Then, she announces that she’s trans. Her parents embrace the change until she clarifies that she means “transhuman.” She wants to have her consciousness uploaded and dispose of her physical body. Her distraught mother stomps out of the room.

Then, she has dermal skinplants to turn her hand into a telephone; her father wryly notes that hand calls cost twice as much as cell phone calls.

But in the midst of all the emotional chaos and all of the fascinating scientific developments, some rituals remain. Gran still brews a pit of tea to calm her frazzled family.

As fans of “Torchwood” and “Doctor Who” (2005-2010) can attest, Davies is a master world builder. The future he envisions is a logical extension of the world we live in now that still manages to surprise, shock and delight, but the focus always stays on the way the changing world affects the members of the Lyons family.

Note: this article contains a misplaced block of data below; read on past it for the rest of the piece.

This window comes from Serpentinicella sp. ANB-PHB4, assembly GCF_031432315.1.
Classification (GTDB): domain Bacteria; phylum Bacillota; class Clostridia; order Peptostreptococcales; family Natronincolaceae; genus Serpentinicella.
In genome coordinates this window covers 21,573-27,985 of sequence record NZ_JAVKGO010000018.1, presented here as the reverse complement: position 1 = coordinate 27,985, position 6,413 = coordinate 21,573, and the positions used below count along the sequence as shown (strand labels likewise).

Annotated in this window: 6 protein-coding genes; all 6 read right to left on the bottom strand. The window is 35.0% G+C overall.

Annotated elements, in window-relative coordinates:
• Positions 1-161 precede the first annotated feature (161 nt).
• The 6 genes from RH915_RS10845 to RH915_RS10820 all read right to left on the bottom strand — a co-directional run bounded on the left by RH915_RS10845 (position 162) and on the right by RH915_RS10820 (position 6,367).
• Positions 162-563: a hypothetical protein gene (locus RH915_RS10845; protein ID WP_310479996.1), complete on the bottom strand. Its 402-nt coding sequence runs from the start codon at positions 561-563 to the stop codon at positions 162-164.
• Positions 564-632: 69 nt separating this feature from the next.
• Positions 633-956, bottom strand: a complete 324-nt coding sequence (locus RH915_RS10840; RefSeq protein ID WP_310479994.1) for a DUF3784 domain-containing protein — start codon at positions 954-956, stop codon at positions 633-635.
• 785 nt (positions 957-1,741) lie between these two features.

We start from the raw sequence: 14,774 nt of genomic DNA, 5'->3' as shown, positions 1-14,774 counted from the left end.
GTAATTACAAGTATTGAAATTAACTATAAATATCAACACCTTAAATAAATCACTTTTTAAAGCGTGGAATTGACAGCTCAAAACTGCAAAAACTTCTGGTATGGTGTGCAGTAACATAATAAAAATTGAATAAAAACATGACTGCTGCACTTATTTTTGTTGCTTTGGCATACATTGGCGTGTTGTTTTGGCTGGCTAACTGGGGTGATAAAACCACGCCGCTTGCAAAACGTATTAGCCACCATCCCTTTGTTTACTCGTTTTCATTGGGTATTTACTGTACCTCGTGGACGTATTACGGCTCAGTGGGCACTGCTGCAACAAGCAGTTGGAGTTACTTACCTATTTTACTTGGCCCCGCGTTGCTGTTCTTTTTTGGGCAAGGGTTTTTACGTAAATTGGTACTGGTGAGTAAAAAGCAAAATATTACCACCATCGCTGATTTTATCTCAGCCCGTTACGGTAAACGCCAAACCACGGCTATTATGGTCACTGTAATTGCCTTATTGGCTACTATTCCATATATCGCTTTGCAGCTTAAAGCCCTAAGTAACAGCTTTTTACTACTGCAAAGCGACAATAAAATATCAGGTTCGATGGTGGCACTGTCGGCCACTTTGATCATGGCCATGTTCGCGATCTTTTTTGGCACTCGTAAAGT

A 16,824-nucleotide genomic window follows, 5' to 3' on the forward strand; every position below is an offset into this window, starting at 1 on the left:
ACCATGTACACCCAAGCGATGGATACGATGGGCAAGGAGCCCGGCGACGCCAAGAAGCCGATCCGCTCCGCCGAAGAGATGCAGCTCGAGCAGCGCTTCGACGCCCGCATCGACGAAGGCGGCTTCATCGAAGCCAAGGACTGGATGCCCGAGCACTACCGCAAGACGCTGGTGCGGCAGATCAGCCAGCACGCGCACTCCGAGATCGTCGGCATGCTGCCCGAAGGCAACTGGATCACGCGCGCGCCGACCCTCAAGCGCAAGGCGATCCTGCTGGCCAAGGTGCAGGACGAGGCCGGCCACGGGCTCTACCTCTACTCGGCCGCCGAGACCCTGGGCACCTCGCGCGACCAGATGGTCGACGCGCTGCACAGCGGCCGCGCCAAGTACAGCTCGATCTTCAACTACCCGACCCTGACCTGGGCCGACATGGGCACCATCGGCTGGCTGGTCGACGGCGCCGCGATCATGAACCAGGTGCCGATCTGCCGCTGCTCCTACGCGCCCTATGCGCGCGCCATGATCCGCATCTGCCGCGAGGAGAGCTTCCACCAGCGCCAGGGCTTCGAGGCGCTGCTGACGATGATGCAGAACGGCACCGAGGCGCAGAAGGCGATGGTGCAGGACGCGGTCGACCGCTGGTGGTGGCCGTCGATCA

His writing is sharp and smart. The direction by Simon Cellan Jones and Lisa Mulcahy is excellent, well-paced and cleanly edited.

The acting is superb. The amazing ensemble cast creates palpable bonds between the family members that feel lived in. Emma Thompson is brilliant as the wily Vivienne Rook, a sly warrior who deftly creates a disarming political persona.

Davies’ casting is also pitch perfect and deeply committed to diversity. There are actors of color and actors with disabilities in roles both large and small.

And it’s wonderful to see how openly gay creator/writer Davies seamlessly weaves issues of sexuality into the series in several ways. Most notably, the family has no issues with Daniel being gay, but his relationship with Viktor put them both in mortal danger.

With a phenomenal script and stellar acting, “Years and Years” is a monumental achievement. The gripping family saga is deeply moving and thought-provoking. Queer genius Russell T. Davies has changed the television landscape again.

Years and Years review, gay news, Washington Blade
Maxim Baldry (left) and Russell Tovey in ‘Years and Years.’ (Photo by Matt Squire for HBO)